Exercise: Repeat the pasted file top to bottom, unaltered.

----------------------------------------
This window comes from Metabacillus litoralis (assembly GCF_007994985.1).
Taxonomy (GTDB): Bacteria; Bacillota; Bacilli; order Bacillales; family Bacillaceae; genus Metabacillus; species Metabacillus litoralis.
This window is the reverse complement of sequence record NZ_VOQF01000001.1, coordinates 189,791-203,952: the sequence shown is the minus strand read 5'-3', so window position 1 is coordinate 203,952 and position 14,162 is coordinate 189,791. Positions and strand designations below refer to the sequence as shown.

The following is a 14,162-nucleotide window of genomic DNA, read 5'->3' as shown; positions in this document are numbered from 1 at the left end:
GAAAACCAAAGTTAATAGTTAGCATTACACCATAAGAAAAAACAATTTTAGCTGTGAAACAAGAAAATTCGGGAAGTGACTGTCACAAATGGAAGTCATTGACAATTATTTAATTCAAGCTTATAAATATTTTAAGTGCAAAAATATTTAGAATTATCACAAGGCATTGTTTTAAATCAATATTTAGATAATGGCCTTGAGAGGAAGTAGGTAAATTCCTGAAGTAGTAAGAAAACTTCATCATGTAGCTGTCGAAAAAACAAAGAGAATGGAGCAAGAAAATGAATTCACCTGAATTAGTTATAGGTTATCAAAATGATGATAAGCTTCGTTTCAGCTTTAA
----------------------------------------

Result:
This window comes from Metabacillus litoralis (assembly GCF_007994985.1).
Taxonomy (GTDB): Bacteria; Bacillota; Bacilli; order Bacillales; family Bacillaceae; genus Metabacillus; species Metabacillus litoralis.
This window is the reverse complement of sequence record NZ_VOQF01000001.1, coordinates 189,791-203,952: the sequence shown is the minus strand read 5'-3', so window position 1 is coordinate 203,952 and position 14,162 is coordinate 189,791. Positions and strand designations below refer to the sequence as shown.

The following is a 14,162-nucleotide window of genomic DNA, read 5'->3' as shown; positions in this document are numbered from 1 at the left end:
GAAAACCAAAGTTAATAGTTAGCATTACACCATAAGAAAAAACAATTTTAGCTGTGAAACAAGAAAATTCGGGAAGTGACTGTCACAAATGGAAGTCATTGACAATTATTTAATTCAAGCTTATAAATATTTTAAGTGCAAAAATATTTAGAATTATCACAAGGCATTGTTTTAAATCAATATTTAGATAATGGCCTTGAGAGGAAGTAGGTAAATTCCTGAAGTAGTAAGAAAACTTCATCATGTAGCTGTCGAAAAAACAAAGAGAATGGAGCAAGAAAATGAATTCACCTGAATTAGTTATAGGTTATCAAAATGATGATAAGCTTCGTTTCAGCTTTAA